Manchester United’s Premier League clash against Wolves at the weekend could be marred by Anti-Glazer protests in the second half. While the club’s current ownership is doing little to take the club back to the top, it might not be the best time to stage a walk-out. While the purpose may be very valid, the timing of it isn’t.
United are at a stage when you can’t be sure of betting for or against them. While there is assurance for what your bets might lead to for some other clubs in the Premier League, but United’s inconsistency makes them a very tough one. The club has been going one step forward and two steps back on a regular basis, which is why efirbet.com is pricing them out of a Champions League spot this season.
Ole Gunnar Solskjaer’s men sustained a loss to Burnley recently, days after losing to Liverpool. A form like that doesn’t exactly make anyone favourites for a top-four spot, leading to United’s odds for that taking a dent. But the game against Wolves will allow them a huge chance to get back on track.
It will be the club’s only home game around the time when the club pays a tearful tribute to the Munich Air Disaster from 1958. The legacy of the Busby Babes has been an inevitable part of the club over the last few decades. So much so that it continues to inspire generations of fans that still look back on that moment in club’s history with a tear in their eye.
A lot of those tears could root from how things could have been if the disaster never struck in the afternoon of that freezing Munich day on the 6th of February in 1958. The Busby Babes certainly did leave behind their footprints in the sands of time, but it could have been so much different. They had captured the imagination of a whole city which was emerging out of some dark times after the Second World War.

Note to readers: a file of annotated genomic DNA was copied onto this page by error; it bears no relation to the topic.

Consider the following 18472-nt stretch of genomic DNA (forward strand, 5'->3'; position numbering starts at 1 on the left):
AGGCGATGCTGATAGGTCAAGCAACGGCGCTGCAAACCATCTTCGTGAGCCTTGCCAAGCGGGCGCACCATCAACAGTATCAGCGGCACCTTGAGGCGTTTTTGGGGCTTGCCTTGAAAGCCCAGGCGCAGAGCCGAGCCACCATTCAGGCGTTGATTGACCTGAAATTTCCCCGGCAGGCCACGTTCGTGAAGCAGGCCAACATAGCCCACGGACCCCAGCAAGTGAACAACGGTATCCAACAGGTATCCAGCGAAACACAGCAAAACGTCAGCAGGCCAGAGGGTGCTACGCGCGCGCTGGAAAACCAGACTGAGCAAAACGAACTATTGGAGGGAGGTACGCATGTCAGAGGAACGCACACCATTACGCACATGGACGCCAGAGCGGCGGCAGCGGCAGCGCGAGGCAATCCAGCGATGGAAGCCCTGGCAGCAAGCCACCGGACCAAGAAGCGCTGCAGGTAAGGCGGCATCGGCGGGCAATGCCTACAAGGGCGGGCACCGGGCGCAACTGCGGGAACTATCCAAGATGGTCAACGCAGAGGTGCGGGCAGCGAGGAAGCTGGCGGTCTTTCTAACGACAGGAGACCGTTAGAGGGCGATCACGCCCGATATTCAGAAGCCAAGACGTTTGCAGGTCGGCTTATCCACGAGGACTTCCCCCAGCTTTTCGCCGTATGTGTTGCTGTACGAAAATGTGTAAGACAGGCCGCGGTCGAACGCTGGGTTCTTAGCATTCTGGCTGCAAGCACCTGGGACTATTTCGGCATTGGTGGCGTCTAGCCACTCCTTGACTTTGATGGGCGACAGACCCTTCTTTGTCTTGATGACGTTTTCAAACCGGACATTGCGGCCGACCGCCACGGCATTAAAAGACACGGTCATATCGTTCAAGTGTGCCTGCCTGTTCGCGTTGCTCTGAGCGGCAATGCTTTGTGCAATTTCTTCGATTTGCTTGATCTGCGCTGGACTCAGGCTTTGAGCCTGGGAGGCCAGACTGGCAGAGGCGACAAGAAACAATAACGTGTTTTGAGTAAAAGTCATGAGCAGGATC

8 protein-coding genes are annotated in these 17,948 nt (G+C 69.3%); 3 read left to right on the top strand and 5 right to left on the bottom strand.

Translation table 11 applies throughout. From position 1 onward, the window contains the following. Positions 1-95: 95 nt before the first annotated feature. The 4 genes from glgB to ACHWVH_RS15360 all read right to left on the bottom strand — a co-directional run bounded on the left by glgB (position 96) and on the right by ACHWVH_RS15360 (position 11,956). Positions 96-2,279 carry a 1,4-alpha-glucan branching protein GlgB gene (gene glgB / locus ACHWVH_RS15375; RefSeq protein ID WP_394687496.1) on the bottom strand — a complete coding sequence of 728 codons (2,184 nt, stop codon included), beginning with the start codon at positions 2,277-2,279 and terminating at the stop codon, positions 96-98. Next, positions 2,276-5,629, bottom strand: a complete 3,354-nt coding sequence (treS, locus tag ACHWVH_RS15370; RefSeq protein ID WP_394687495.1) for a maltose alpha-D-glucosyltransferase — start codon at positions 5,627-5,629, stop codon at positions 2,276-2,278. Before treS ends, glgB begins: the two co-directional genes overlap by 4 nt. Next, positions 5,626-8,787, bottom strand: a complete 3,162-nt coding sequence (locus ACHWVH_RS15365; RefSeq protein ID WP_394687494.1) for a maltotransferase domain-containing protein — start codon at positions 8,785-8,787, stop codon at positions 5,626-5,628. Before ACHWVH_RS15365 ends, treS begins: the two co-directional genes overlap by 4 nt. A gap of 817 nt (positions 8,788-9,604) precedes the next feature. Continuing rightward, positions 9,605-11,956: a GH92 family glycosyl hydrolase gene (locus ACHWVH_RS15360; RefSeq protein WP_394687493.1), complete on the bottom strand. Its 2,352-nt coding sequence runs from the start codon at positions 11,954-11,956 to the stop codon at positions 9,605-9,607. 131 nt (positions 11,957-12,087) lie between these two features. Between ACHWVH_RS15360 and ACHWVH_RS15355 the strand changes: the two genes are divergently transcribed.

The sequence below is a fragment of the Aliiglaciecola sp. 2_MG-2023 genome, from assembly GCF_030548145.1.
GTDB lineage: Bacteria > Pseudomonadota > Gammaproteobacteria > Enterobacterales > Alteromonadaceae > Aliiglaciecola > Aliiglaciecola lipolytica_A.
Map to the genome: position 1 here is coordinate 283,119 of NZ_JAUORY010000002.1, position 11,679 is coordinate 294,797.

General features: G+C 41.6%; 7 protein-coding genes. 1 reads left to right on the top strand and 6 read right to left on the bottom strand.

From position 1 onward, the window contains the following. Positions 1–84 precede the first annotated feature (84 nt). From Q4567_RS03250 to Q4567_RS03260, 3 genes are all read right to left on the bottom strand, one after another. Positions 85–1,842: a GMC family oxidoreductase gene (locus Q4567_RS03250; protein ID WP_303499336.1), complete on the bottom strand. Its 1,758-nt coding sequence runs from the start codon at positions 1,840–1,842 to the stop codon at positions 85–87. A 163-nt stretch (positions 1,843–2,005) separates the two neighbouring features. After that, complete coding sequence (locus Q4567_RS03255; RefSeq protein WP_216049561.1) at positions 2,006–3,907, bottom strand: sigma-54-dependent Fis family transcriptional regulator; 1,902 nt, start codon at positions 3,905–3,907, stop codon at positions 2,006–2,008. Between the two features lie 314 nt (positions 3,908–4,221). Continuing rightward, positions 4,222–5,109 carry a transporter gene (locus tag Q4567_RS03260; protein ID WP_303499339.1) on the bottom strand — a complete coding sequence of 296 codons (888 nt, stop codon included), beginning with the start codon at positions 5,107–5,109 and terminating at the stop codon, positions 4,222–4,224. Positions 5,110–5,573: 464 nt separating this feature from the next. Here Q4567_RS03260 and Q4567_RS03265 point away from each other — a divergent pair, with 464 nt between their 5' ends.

If nothing like that dreadful incident had transpired at the Munich-Reim airport, many of those Busby Babes could have gone onto becoming heroes of a generation. Arguably, a certain 21-year-old could have gone onto be something more. That 21-year-old was Duncan Edwards.
Edwards’ sheer tenacity can be embodied by the manner in which he survived 13 days after the British European Airways charter plane had slipped off the slush in Munich, killing eight of United’s first-team players. It was a surprise to many that Edwards had survived and had been taken to the Rechts der Isar Hospital- like others.
Despite the tragedy, there was a belief that Edwards would soon rise up from the multiple injuries and return to the pitch to lead United to glory. Edwards symbolised hope and fight. Even Sir Bobby Charlton knew that if Duncan survived, United survived.